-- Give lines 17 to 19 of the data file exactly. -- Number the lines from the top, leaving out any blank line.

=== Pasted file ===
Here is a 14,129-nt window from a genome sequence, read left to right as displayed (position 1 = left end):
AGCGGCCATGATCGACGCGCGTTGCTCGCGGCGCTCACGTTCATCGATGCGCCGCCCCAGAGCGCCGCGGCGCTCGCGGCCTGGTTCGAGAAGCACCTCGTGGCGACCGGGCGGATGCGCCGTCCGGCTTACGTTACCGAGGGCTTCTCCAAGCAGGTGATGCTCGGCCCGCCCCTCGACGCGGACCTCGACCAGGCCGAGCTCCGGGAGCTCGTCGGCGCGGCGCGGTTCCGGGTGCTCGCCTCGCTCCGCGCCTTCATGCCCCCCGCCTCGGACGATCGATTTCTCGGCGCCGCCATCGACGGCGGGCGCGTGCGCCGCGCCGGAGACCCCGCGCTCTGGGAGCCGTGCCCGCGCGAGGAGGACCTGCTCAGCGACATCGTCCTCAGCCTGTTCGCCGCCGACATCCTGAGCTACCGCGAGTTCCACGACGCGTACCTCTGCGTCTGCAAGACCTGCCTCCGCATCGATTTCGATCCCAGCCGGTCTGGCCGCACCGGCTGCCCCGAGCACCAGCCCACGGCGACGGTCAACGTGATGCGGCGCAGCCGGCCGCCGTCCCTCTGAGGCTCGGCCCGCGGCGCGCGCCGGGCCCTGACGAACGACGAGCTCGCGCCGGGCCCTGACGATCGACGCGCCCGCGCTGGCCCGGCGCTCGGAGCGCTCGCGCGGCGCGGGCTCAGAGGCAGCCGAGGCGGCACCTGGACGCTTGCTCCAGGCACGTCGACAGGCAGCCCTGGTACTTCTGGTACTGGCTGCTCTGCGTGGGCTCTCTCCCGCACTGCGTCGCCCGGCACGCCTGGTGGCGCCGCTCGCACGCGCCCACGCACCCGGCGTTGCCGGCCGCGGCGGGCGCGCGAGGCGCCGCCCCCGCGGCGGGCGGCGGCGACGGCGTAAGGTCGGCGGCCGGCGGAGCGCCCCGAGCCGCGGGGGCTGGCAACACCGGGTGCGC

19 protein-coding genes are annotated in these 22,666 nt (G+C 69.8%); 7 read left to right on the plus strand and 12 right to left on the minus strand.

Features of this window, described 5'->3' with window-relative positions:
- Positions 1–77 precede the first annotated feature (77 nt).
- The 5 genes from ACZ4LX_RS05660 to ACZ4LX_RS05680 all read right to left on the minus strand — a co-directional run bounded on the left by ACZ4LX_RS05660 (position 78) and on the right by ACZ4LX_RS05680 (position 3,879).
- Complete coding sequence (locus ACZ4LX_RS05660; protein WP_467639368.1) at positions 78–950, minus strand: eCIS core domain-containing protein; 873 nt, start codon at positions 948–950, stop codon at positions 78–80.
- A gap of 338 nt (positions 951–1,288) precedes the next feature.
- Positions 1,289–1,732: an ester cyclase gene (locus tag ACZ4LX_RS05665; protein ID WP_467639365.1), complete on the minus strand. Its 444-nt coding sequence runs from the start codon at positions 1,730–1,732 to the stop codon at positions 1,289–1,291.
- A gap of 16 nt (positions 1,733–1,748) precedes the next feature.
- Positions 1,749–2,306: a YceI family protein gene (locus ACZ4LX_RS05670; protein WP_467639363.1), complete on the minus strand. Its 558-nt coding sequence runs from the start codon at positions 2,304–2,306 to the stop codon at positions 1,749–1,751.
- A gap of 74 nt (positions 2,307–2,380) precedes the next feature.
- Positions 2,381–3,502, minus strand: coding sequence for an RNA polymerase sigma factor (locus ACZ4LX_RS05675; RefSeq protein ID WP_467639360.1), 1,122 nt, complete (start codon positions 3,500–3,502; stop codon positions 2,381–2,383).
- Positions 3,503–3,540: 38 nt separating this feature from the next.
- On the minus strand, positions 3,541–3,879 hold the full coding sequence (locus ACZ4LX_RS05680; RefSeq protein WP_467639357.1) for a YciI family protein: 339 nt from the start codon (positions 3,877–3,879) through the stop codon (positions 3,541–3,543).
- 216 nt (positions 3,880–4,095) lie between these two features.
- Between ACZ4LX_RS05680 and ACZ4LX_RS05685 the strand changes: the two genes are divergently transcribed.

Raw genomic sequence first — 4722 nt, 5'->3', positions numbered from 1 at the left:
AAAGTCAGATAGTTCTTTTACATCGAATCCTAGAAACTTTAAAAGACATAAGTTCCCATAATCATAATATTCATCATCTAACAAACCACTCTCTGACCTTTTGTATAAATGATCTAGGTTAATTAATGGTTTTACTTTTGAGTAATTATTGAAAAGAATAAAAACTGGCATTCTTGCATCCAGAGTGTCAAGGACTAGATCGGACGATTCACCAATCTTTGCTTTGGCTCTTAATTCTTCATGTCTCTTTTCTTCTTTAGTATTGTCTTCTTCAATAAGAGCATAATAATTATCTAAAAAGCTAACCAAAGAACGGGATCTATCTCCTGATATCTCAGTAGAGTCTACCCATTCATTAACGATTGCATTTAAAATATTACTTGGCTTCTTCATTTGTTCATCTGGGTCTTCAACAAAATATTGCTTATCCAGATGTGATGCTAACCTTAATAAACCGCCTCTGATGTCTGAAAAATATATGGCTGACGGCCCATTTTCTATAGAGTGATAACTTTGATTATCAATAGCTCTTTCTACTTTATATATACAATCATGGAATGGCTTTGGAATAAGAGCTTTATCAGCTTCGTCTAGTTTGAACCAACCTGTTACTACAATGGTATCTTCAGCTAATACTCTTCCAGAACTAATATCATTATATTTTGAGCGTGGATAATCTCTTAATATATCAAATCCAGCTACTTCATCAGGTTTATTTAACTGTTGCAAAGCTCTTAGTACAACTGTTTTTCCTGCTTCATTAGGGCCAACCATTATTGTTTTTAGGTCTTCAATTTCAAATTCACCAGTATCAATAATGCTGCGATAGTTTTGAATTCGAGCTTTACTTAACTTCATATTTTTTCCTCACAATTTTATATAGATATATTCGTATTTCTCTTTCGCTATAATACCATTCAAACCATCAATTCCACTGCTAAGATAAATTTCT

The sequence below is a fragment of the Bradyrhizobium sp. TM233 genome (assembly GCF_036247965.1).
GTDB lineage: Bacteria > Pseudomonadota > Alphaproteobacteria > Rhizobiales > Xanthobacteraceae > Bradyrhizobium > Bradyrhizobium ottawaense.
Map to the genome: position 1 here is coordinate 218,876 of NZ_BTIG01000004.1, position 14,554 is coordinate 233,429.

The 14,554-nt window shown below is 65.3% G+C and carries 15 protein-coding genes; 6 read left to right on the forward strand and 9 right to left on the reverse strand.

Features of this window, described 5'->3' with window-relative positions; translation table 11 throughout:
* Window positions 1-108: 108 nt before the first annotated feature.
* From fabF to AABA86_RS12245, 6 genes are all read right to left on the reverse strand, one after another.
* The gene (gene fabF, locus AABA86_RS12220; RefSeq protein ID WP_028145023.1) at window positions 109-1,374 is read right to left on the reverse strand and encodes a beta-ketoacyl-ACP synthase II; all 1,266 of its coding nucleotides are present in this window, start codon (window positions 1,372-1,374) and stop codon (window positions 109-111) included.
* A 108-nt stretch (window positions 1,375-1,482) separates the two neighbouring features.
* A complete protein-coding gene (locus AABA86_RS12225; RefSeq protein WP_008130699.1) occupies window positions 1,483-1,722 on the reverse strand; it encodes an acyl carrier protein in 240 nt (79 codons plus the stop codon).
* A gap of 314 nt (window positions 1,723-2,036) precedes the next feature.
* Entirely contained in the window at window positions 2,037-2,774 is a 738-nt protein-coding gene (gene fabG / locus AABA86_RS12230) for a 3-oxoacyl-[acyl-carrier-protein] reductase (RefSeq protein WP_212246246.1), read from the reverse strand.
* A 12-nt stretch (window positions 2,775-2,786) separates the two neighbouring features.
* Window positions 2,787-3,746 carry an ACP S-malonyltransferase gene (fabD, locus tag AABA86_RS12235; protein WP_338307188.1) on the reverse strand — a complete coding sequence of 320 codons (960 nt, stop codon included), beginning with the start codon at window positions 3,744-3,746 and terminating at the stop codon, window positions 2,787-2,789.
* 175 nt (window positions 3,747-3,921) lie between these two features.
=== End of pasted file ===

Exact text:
- Between ACZ4LX_RS05680 and ACZ4LX_RS05685 the strand changes: the two genes are divergently transcribed.

Raw genomic sequence first — 4722 nt, 5'->3', positions numbered from 1 at the left:
AAAGTCAGATAGTTCTTTTACATCGAATCCTAGAAACTTTAAAAGACATAAGTTCCCATAATCATAATATTCATCATCTAACAAACCACTCTCTGACCTTTTGTATAAATGATCTAGGTTAATTAATGGTTTTACTTTTGAGTAATTATTGAAAAGAATAAAAACTGGCATTCTTGCATCCAGAGTGTCAAGGACTAGATCGGACGATTCACCAATCTTTGCTTTGGCTCTTAATTCTTCATGTCTCTTTTCTTCTTTAGTATTGTCTTCTTCAATAAGAGCATAATAATTATCTAAAAAGCTAACCAAAGAACGGGATCTATCTCCTGATATCTCAGTAGAGTCTACCCATTCATTAACGATTGCATTTAAAATATTACTTGGCTTCTTCATTTGTTCATCTGGGTCTTCAACAAAATATTGCTTATCCAGATGTGATGCTAACCTTAATAAACCGCCTCTGATGTCTGAAAAATATATGGCTGACGGCCCATTTTCTATAGAGTGATAACTTTGATTATCAATAGCTCTTTCTACTTTATATATACAATCATGGAATGGCTTTGGAATAAGAGCTTTATCAGCTTCGTCTAGTTTGAACCAACCTGTTACTACAATGGTATCTTCAGCTAATACTCTTCCAGAACTAATATCATTATATTTTGAGCGTGGATAATCTCTTAATATATCAAATCCAGCTACTTCATCAGGTTTATTTAACTGTTGCAAAGCTCTTAGTACAACTGTTTTTCCTGCTTCATTAGGGCCAACCATTATTGTTTTTAGGTCTTCAATTTCAAATTCACCAGTATCAATAATGCTGCGATAGTTTTGAATTCGAGCTTTACTTAACTTCATATTTTTTCCTCACAATTTTATATAGATATATTCGTATTTCTCTTTCGCTATAATACCATTCAAACCATCAATTCCACTGCTAAGATAAATTTCT